Thinking of becoming a Parish Councillor?
What is a Parish Council?
Deddington parish council is the local authority that makes decisions on behalf of the people in the parish of Deddington, Clifton and Hempton.
It is the level of local government closest to the community, with the district authority (Cherwell District Council) and the county authority (Oxfordshire County Council) above it in the hierarchy.
Why become a Parish Councillor?
By becoming a parish councillor you become someone your community will look to for help, guidance and support - a community leader with the power to influence decisions for the benefit of the people you serve.
What decisions do Parish Councils make?
Deddington Parish Council makes all kinds of decisions on issues that affect the local community.
Parish councils have limited powers to make decisions, but they do have the ability to negotiate with, and the power to influence, those other organisations that do make the final decisions (such as the district or county council, health authorities, police, etc.). In this respect parish councils are extremely powerful. The organisations that make the final decisions know that a parish council gives the best reflection of how a community feels about something and its views will be taken seriously.
How much time does it take up?
Deddington Parish Council meeting is held once a month, usually on the third Wednesday, to which members of the public are invited. Meetings may last two to three hours, depending on what’s on the list of items to discuss. We also have working groups to deal with specific subjects, such as highways or environment.
In addition to the regular meetings Councillors are required to give time for ‘ad hoc’ meetings – for example with architects or agents to discuss planning applications that the council must give its opinions on.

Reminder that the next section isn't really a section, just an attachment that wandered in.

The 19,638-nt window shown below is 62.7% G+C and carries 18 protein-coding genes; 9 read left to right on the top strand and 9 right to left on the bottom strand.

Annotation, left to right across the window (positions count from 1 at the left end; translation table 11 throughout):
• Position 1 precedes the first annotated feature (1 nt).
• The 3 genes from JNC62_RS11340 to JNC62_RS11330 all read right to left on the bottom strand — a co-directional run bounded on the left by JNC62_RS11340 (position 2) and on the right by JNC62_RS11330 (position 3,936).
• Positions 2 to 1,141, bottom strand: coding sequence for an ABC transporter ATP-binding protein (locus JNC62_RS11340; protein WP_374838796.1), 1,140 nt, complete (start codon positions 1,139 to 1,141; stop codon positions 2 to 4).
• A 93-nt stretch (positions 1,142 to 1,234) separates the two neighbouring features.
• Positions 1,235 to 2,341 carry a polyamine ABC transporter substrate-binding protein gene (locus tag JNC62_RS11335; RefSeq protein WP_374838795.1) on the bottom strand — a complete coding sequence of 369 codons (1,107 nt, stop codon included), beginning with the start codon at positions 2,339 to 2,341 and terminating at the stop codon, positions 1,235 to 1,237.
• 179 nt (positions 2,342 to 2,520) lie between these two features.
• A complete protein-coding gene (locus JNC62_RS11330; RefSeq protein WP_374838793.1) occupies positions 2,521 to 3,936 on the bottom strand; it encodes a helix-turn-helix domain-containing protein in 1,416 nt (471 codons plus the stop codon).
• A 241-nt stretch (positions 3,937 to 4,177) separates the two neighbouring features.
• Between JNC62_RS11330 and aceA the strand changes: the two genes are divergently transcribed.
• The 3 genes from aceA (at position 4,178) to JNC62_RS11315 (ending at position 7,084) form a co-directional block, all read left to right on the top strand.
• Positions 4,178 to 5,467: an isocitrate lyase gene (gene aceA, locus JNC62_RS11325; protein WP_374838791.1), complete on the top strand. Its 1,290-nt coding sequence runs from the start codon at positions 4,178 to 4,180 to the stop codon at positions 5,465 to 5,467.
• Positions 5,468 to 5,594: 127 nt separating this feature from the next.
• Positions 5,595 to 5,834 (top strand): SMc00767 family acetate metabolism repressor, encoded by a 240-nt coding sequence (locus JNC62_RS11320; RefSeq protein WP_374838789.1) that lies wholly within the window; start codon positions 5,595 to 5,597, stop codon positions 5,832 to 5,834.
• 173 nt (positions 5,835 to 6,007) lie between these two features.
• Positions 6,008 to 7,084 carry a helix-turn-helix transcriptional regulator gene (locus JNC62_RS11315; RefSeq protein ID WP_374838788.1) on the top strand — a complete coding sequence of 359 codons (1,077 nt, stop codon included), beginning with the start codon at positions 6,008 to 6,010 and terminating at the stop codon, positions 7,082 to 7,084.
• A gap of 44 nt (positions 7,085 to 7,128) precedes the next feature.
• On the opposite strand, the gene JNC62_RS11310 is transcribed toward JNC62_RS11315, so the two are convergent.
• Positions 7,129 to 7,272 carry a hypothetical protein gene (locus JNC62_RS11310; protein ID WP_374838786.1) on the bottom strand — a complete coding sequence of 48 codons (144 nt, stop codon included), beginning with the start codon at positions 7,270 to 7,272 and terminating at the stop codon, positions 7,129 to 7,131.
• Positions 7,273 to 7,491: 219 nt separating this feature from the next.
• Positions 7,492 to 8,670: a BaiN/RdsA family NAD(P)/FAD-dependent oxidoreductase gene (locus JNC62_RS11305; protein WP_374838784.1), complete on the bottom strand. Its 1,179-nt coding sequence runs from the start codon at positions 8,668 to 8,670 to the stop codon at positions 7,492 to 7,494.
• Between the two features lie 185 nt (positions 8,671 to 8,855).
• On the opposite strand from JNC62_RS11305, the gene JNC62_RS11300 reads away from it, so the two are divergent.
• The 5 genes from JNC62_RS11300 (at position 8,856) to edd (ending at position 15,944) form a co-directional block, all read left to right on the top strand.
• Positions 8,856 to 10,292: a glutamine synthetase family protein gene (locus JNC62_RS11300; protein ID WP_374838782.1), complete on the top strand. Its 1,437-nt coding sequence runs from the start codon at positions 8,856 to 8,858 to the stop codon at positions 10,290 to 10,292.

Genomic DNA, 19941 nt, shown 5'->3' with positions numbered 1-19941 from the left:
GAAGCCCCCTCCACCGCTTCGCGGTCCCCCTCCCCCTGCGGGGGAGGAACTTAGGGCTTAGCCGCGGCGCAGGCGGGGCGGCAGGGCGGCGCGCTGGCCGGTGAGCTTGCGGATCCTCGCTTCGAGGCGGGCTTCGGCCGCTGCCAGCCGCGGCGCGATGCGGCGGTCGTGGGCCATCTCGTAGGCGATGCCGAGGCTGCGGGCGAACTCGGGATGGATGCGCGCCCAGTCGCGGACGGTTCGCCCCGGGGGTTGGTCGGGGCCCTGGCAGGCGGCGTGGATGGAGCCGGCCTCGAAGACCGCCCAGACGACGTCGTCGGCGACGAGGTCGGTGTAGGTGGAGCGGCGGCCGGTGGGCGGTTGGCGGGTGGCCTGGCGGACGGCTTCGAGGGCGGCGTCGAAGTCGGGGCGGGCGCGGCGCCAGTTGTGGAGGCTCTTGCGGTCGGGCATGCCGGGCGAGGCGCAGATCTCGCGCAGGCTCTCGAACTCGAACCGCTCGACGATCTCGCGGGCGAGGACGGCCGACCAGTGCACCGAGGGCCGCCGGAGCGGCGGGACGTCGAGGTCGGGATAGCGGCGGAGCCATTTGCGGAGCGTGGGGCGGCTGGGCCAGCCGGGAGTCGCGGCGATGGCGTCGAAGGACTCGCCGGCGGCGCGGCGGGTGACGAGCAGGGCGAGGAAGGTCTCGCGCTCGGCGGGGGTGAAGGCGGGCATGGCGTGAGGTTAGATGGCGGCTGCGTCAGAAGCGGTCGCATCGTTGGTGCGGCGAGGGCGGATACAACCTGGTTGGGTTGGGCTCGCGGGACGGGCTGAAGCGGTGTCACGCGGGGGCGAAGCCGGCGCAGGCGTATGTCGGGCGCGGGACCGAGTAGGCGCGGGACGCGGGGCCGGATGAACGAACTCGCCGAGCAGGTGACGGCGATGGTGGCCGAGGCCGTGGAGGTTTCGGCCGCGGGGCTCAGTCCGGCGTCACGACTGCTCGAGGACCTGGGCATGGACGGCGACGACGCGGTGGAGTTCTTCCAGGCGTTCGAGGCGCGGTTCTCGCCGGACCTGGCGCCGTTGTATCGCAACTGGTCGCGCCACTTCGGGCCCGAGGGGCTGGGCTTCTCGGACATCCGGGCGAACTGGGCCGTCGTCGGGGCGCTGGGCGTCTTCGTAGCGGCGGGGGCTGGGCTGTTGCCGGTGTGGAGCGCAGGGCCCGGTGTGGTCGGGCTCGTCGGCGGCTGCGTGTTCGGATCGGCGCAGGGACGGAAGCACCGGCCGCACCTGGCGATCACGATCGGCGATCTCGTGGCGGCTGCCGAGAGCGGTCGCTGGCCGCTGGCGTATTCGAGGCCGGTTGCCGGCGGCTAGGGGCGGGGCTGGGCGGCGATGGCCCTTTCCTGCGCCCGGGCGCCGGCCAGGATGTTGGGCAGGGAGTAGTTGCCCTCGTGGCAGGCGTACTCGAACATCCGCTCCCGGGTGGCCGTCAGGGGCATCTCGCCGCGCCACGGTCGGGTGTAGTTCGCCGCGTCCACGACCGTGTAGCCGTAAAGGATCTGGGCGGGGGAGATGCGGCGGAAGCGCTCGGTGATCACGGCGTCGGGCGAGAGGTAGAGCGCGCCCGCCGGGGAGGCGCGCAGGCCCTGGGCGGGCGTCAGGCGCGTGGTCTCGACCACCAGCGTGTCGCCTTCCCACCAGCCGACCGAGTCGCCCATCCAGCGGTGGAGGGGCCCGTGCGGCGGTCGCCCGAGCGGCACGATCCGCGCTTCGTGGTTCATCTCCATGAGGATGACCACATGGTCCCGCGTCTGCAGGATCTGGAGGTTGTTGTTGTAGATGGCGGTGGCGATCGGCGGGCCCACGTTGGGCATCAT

How long does a Parish Councillor serve for?
Once elected, parish councillors sit on the council for a maximum of four years. If they then want to stay in the post they can stand for re-election.
This does not mean that you have to stay for four years. If you find it’s not for you, or you can no longer meet the commitment, you can stand down.
Am I eligible to be a Parish Councillor?
To stand for election on a parish council, you must be a British citizen, or a citizen of the Commonwealth, and be at least 18 years old.
To be eligible to stand for an election for a particular parish, you must:
- in the past 12 months have occupied (as owner or tenant) land or other premises in the parish;
- or work in the parish (as your principal or only place of work);
- or live within three miles of the parish boundary.
You cannot be a Parish Councillor if you …
are the subject of a bankruptcy restriction order or interim order
have, within five years before the day of the election, been convicted in the UK of any offence and have had a prison sentence (whether suspended or not) for a period of over three months without the option of a fine
work for the council for which you want to become a councillor
You don’t have to be connected to a political party. Deddington PC is inclusive and not defined by party politics.
If you do become a parish councillor you will have to sign up to the Code of Conduct.
Are you interested in becoming a Parish Councillor?
The best way to find out what it’s like to be a parish councillor is to talk to someone who’s doing it now. Come along to a parish council meeting, speak to one of the councillors and find out what they think of the job.
More information on eligibility here...